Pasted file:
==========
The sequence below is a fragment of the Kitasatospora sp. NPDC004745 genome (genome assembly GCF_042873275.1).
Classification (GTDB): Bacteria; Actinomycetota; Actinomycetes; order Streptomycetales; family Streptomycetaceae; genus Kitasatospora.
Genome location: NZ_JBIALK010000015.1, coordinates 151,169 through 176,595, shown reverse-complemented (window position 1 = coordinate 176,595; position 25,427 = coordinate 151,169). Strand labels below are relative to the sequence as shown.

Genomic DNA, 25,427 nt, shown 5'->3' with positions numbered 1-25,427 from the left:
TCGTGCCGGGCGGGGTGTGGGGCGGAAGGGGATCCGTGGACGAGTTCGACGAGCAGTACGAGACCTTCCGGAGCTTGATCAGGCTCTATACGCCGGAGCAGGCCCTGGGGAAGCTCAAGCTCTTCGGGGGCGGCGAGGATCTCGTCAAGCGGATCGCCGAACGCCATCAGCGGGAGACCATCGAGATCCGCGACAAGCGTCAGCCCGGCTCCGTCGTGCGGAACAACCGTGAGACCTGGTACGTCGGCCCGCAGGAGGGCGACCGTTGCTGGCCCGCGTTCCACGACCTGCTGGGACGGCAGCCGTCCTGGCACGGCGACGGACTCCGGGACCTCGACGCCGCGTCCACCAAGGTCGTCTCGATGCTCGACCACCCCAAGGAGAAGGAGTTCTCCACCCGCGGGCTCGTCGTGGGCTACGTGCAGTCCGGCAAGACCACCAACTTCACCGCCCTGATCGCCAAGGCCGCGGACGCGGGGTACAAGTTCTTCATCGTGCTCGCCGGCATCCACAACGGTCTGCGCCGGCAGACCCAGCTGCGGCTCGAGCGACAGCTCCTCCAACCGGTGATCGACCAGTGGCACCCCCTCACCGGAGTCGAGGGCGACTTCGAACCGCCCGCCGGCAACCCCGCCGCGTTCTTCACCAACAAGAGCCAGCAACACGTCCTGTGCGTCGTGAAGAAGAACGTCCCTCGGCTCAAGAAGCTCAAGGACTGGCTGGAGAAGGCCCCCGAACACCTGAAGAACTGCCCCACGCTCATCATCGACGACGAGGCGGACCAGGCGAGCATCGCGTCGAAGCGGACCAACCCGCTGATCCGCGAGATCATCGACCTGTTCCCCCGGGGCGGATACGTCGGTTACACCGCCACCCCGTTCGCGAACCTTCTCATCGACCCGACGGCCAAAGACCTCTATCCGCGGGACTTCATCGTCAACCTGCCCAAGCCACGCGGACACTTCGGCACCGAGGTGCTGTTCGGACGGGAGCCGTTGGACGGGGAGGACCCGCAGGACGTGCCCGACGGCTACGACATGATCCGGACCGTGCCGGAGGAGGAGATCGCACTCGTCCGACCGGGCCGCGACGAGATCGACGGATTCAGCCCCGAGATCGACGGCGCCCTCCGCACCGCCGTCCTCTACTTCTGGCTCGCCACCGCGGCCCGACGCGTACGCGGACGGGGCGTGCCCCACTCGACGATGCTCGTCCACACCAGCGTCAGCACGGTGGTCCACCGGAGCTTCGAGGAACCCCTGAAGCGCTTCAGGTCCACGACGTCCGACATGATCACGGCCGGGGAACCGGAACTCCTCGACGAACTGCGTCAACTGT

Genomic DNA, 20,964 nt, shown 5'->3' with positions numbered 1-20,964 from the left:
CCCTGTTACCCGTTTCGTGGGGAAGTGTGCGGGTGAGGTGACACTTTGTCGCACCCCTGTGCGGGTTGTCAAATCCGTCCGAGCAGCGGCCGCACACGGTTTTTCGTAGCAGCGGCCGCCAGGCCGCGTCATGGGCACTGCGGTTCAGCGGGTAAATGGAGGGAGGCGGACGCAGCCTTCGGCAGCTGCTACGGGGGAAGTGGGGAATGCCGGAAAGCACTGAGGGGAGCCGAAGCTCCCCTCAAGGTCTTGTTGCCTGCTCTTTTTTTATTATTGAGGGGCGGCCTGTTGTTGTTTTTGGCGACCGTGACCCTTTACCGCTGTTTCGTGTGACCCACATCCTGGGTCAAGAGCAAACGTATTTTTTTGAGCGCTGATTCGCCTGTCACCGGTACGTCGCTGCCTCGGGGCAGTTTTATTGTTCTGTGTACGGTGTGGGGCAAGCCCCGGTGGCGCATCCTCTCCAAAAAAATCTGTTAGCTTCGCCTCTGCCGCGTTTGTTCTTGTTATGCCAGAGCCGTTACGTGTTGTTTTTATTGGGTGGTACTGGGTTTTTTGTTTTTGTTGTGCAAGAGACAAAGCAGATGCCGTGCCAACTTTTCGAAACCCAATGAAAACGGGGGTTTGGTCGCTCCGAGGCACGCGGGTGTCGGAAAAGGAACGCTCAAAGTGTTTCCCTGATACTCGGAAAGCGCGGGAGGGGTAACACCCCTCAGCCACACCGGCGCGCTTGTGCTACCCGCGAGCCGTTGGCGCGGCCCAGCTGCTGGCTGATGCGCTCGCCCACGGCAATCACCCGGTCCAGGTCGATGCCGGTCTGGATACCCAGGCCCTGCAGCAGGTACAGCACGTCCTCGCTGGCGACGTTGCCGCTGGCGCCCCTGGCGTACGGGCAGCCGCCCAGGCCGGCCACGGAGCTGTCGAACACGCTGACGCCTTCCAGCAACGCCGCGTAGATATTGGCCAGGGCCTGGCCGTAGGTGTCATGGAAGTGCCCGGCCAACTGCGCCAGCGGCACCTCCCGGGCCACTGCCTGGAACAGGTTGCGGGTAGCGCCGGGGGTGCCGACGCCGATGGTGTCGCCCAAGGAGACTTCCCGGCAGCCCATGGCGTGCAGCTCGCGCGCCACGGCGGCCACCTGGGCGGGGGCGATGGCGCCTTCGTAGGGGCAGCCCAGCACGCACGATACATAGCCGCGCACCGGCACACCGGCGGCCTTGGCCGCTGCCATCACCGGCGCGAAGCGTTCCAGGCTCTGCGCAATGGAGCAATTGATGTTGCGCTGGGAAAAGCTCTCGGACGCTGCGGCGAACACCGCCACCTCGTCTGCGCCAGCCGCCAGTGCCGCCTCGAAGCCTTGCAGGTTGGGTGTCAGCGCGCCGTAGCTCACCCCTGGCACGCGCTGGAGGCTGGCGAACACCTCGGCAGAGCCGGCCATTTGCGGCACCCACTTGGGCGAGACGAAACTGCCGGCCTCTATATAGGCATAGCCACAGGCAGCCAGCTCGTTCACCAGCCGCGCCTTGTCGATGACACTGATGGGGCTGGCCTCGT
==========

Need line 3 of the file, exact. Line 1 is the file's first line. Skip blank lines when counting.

Genome location: NZ_JBIALK010000015.1, coordinates 151,169 through 176,595, shown reverse-complemented (window position 1 = coordinate 176,595; position 25,427 = coordinate 151,169). Strand labels below are relative to the sequence as shown.